This is one reason why the minimum wage debate is so interesting and instructive. Because while I think left wing economists and others have been very effective at combatting the familiar right wing rhetoric and spin, we’d doubtless be a lot further behind without the organization done by activists, community groups, the Fight for 15, etc., which has helped lay bare the struggle for power at the heart of this whole thing.

No special insight here, but I think it’s important for anyone who spends their time thinking about, debating, or covering public policy to remember that what’s ultimately at stake is who wields power in our society and to what ends it’s applied.

Let’s not miss the forest for the trees.

Photo: 15 and Fairness.


Jeremy Corbyn and the radicalism of possibility

Today tens of millions of people in my mother country will vote in an early general election few expected and almost nobody wanted.

Throughout all the emotional vacillations of the past few weeks, the one thing I continue to feel is a sense of hope and possibility that until recently would have seemed very alien. It’s not simply the hope of an outright Labour victory that’s keeping me going (unfortunately, this remains somewhat distant possibility) so much as a sense of possibility created by what Jeremy Corbyn has achieved in rejecting the ossified conventional wisdom of pundits and political gatekeepers.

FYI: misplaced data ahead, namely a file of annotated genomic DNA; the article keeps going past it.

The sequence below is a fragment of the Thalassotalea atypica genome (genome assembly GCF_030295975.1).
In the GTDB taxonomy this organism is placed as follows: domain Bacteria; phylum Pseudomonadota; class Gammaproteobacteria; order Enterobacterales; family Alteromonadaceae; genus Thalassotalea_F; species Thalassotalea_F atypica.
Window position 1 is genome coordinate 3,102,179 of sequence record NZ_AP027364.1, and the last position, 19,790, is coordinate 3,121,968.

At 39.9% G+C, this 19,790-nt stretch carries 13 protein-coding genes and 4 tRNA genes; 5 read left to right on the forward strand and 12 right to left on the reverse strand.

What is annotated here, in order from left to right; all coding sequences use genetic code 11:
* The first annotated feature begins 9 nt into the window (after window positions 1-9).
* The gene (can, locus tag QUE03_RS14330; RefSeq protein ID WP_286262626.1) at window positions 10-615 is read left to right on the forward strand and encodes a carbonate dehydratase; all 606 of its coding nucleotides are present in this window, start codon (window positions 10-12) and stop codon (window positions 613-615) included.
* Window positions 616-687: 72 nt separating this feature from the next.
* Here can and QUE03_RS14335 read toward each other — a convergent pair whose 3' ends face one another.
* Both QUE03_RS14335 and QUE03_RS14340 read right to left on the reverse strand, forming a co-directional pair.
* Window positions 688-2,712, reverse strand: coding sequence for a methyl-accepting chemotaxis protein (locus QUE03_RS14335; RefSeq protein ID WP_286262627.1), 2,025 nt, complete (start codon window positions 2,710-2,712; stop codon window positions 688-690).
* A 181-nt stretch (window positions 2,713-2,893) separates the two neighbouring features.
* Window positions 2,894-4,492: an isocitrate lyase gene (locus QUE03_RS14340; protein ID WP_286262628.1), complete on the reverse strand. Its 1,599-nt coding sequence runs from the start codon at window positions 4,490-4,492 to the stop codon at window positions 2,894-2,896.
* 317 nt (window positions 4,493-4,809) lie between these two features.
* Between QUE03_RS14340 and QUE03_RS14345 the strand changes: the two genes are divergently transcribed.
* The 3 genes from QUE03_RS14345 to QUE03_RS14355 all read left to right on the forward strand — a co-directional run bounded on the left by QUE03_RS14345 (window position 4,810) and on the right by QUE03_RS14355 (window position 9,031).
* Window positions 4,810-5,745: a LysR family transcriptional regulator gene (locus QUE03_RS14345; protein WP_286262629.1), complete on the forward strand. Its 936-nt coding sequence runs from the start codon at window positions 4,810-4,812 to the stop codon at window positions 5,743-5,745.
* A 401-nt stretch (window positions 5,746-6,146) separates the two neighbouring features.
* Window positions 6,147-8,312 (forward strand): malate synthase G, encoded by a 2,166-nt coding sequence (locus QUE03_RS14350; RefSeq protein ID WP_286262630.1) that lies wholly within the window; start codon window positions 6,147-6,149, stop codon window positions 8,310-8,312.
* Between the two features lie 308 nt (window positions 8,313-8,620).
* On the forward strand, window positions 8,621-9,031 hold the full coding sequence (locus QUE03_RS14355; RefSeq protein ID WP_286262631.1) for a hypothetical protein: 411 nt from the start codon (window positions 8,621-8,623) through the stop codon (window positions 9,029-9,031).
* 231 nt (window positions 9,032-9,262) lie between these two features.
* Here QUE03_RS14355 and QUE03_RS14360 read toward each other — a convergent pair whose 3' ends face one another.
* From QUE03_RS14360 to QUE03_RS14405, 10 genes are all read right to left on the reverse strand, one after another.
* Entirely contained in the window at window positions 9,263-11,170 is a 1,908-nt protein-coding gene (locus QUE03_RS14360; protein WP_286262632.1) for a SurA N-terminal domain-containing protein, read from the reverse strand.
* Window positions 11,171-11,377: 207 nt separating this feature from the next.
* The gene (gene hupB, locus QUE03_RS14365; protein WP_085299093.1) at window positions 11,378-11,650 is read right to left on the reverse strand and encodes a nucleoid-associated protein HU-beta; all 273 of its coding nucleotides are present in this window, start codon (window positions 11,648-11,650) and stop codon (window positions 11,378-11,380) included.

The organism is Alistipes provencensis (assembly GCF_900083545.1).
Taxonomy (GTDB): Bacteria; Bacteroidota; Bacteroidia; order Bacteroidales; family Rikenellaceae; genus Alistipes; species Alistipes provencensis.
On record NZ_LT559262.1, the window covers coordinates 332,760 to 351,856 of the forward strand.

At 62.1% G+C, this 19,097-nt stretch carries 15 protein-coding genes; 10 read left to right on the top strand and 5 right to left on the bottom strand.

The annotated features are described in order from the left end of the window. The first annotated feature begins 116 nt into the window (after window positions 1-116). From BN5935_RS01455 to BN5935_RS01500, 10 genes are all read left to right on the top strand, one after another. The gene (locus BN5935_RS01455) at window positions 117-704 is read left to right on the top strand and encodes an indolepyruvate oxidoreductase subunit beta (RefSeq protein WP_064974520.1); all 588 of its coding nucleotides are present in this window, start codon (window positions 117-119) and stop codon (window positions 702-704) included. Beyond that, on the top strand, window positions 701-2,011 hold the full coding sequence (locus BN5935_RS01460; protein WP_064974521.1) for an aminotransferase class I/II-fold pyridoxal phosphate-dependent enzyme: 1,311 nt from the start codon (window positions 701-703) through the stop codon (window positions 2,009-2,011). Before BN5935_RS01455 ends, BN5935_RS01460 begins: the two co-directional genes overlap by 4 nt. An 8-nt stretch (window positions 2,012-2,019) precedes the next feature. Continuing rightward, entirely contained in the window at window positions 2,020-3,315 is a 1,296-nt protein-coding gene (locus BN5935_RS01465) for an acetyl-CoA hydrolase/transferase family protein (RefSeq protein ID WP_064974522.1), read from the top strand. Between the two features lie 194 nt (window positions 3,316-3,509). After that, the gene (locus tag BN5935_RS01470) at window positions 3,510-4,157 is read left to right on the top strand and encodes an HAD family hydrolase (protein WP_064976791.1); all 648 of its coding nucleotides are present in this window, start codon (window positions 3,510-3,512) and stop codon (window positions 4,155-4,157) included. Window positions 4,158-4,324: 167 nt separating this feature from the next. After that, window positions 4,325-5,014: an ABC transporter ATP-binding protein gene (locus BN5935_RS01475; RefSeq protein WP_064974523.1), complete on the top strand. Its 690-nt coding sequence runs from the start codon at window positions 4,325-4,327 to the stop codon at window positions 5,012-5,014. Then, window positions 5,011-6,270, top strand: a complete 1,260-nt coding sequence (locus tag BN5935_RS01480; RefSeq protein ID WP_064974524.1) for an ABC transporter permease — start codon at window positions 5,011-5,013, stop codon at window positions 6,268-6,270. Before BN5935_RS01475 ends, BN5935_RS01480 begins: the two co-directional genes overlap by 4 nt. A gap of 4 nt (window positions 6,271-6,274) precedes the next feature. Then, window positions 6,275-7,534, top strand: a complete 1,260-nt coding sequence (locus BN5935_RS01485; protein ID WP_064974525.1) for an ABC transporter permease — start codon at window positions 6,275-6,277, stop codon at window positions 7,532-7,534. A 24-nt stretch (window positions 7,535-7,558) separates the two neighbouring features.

Virtually all the politics I’ve known in my lifetime have been concerned with contracting the horizons of possibility rather than expanding them. Corbyn has succeeded in the face of all odds by explicitly rejecting the hallowed neoliberal premise that nothing can ever get better; that poverty and inequality are metaphysically hardwired into our societies; that the state can tinker but never transform; that democracy is an inconvenience to be managed rather than an enterprise to be embraced; and most of all that the only appropriate response to 30 years of defeat and retrenchment is to accept, adapt, and continue the march into decline. For once, the possibility of change on offer is the real kind: not the hollow elite spectacle of a Trudeau, Clegg, or Obama, but an electoral program that would qualitatively improve tens of millions of lives with a genuine mass movement at its back.